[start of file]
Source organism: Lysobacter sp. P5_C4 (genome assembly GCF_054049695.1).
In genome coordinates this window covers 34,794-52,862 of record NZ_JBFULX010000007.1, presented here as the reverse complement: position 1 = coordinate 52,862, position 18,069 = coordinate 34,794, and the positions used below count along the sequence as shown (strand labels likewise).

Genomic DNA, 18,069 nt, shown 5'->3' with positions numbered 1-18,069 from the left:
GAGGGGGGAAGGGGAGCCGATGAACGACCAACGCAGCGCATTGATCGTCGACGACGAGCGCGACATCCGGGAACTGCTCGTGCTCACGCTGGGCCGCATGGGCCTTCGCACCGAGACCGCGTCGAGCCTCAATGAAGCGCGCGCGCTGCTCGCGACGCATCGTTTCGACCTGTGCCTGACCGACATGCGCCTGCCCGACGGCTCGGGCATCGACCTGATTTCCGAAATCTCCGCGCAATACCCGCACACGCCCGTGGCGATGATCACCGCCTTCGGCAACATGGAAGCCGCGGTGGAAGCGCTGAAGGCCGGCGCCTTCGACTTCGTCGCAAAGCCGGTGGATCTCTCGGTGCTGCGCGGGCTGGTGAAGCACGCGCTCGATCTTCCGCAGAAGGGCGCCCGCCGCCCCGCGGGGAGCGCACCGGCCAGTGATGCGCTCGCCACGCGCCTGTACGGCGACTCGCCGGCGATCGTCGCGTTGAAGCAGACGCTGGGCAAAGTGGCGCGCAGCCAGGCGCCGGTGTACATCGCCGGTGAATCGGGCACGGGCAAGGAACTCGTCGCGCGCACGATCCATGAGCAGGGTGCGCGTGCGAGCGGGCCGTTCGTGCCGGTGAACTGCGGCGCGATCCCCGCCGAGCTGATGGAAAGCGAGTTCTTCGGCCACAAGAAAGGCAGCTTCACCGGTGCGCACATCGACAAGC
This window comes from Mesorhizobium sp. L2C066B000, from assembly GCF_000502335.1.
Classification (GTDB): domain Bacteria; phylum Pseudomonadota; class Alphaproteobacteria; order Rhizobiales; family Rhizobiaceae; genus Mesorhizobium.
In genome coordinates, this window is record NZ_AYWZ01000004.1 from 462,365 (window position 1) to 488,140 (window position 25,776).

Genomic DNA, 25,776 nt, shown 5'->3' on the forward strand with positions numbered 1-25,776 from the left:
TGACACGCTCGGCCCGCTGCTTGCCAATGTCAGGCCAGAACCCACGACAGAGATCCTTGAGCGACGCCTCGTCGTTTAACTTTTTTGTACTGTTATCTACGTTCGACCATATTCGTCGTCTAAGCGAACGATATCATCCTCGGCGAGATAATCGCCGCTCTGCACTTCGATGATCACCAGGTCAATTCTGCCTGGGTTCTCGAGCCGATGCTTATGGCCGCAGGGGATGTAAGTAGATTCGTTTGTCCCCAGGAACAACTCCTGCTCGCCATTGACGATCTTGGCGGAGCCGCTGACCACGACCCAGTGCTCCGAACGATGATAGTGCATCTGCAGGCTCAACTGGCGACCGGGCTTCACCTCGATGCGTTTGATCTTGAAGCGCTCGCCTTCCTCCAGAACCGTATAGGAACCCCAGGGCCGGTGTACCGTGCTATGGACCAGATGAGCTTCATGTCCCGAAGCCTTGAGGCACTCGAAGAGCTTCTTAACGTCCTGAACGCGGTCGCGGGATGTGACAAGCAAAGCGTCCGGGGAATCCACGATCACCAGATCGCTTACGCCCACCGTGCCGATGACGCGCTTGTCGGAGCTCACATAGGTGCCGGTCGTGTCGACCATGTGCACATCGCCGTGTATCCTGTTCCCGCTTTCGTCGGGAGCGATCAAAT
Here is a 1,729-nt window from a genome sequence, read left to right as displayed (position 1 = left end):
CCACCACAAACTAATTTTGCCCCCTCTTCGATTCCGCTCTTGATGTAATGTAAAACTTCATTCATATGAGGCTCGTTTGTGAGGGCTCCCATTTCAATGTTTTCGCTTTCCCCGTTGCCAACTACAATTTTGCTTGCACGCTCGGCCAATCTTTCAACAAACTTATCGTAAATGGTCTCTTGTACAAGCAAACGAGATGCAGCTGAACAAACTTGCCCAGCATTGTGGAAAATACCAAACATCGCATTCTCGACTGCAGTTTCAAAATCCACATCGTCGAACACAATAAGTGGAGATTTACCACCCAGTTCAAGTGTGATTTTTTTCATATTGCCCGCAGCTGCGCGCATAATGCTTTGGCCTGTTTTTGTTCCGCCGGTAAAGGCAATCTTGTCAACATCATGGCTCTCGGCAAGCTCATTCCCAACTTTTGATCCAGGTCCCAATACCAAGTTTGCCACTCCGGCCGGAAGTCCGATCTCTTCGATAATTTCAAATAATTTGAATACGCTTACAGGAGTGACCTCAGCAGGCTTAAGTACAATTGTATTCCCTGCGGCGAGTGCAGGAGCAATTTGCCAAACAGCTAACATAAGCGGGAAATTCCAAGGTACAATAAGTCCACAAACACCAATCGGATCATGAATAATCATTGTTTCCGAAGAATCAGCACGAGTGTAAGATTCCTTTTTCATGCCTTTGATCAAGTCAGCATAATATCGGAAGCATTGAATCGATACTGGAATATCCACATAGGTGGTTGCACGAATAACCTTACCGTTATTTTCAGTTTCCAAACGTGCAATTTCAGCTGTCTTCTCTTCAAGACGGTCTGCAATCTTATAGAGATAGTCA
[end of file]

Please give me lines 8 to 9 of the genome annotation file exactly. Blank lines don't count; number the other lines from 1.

Genomic DNA, 25,776 nt, shown 5'->3' on the forward strand with positions numbered 1-25,776 from the left:
TGACACGCTCGGCCCGCTGCTTGCCAATGTCAGGCCAGAACCCACGACAGAGATCCTTGAGCGACGCCTCGTCGTTTAACTTTTTTGTACTGTTATCTACGTTCGACCATATTCGTCGTCTAAGCGAACGATATCATCCTCGGCGAGATAATCGCCGCTCTGCACTTCGATGATCACCAGGTCAATTCTGCCTGGGTTCTCGAGCCGATGCTTATGGCCGCAGGGGATGTAAGTAGATTCGTTTGTCCCCAGGAACAACTCCTGCTCGCCATTGACGATCTTGGCGGAGCCGCTGACCACGACCCAGTGCTCCGAACGATGATAGTGCATCTGCAGGCTCAACTGGCGACCGGGCTTCACCTCGATGCGTTTGATCTTGAAGCGCTCGCCTTCCTCCAGAACCGTATAGGAACCCCAGGGCCGGTGTACCGTGCTATGGACCAGATGAGCTTCATGTCCCGAAGCCTTGAGGCACTCGAAGAGCTTCTTAACGTCCTGAACGCGGTCGCGGGATGTGACAAGCAAAGCGTCCGGGGAATCCACGATCACCAGATCGCTTACGCCCACCGTGCCGATGACGCGCTTGTCGGAGCTCACATAGGTGCCGGTCGTGTCGACCATGTGCACATCGCCGTGTATCCTGTTCCCGCTTTCGTCGGGAGCGATCAAAT